This organization has developed a Thomasville Black Heritage Trail Tour Guide on the 68 historical sites and places in Thomasville’s Black Community. This tour guide is the first Thomasville Black Heritage Tour Guide for Thomasville and is one of the few in Georgia. It was presented to the City of Thomasville’s Welcome Center in July 1996. On January 2000, this organization started the STEP ON – STEP OFF THOMASVILLE BLACK HERITAGE TRAIL TOUR. This is a 2 hours tour that cost $100. The tour guide step aboard your chartered bus, school bus, van or private vehicle and broaden your knowledge of the African American Historical Sites here in Thomasville, Georgia.

On June 8, 1997, this organization presented a PICTORIAL MASONIC WALL OF FAME EXHIBIT to the Thomasville Masonic Prince Hall Lodge. This permanent exhibit culminates the complete researching and locating of photographs of more than seventy (70) current and past Masonic heads of houses in our Thomasville Masonic Prince Hall Lodges, O.E.S. Chapters and other Masonic bodies from 1901 to present. It can be seen on the tour.

On October 2004, a dedication of the Bronze/Granite Monument, honoring Mr. Forrest Monroe, Sr., and renaming of a historical site, the Old Midway Country Grade School to Forrest Monroe, Sr., Heritage Education Site. This historical site can be visited on the tour.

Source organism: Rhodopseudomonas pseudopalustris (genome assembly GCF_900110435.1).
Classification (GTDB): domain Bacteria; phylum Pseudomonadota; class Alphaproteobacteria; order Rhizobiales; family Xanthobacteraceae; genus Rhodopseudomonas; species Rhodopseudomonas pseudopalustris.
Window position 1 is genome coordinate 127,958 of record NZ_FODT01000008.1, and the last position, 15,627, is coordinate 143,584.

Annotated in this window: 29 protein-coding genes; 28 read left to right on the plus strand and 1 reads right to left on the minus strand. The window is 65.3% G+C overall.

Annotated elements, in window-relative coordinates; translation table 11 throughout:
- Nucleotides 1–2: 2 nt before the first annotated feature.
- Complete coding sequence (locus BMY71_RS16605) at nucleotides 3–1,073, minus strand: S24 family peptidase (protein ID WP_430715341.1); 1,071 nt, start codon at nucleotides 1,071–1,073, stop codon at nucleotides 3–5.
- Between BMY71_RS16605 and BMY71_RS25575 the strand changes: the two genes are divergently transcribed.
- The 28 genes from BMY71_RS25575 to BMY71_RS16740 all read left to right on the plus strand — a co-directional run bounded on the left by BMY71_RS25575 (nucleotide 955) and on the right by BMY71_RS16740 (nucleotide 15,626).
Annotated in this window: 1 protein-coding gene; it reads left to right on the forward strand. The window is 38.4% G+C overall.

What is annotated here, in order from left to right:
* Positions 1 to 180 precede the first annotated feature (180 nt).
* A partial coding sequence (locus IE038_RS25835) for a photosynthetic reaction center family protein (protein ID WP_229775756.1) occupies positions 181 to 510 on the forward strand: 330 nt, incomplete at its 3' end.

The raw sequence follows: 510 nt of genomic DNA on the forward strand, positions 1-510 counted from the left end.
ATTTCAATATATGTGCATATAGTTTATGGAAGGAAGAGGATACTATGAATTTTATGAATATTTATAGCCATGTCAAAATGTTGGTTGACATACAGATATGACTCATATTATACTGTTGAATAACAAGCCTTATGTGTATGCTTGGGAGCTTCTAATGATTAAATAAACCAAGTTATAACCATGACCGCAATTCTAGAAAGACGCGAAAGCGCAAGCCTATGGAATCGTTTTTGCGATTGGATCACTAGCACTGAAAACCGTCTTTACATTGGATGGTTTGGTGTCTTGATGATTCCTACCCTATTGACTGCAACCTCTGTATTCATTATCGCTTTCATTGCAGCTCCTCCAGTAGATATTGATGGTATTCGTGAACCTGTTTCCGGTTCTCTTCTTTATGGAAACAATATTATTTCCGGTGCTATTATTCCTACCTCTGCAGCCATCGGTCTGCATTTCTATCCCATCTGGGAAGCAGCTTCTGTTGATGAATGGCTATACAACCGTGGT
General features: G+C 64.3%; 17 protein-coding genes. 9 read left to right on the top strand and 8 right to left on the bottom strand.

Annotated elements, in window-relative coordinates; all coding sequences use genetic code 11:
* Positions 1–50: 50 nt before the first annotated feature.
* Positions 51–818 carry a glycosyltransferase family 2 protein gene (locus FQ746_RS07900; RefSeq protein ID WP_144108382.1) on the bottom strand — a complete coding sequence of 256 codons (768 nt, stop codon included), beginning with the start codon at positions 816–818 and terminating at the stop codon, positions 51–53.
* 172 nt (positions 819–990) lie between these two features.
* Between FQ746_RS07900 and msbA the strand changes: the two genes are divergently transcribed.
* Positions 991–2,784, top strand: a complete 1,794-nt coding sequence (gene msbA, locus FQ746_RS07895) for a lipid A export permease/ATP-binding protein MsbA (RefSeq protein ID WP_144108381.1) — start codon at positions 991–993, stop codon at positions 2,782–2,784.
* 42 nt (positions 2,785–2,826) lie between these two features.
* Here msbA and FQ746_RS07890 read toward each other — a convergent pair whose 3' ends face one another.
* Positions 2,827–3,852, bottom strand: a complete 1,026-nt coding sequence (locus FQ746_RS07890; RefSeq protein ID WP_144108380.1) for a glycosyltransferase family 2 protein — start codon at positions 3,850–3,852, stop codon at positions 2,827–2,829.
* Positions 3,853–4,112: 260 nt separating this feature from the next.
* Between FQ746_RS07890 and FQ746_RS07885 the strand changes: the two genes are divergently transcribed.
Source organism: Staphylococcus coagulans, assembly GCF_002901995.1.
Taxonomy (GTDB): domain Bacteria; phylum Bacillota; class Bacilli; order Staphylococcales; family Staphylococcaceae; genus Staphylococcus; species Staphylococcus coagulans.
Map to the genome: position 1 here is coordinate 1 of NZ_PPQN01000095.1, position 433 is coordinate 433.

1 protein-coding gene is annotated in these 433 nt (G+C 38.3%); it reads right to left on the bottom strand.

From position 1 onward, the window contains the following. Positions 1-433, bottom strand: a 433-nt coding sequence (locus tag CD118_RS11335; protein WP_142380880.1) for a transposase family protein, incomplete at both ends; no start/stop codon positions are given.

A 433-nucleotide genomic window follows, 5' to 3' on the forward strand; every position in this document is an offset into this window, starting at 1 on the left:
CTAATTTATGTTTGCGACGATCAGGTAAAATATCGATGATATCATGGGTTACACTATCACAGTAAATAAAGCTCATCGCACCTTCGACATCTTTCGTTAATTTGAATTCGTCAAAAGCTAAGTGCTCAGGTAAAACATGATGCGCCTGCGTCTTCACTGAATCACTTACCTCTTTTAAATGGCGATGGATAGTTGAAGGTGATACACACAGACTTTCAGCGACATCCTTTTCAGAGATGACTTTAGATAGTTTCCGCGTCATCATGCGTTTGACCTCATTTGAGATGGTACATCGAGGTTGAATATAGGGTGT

This organization’s main objective is to get the message to our young people that Black Americans have done great things to help build and shape America‑‑ its goals and dreams. The organization feels that all children, regardless of race, need to know the accomplishments of Black men and women in American History.

The President and the organization started renovating on January 3, 2006 a brick facility of 5,617 square feet at the Frederick Douglass Complex, Thomasville, Georgia, to house the 2000 pieces of African-American artifacts in Thomasville First Black History Museum with the Grand Opening on Dec. 3, 2006. This Black History Memorabilia Collection will be for year-round viewing by the public and school students. This is a life-long “Dream” of Jack Hadley and his organization that have been fulfilled, a blessing from GOD. Visit our web sites to learn more about Thomasville rich Black Heritage: www.jackhadleyblackhistorymuseum.com.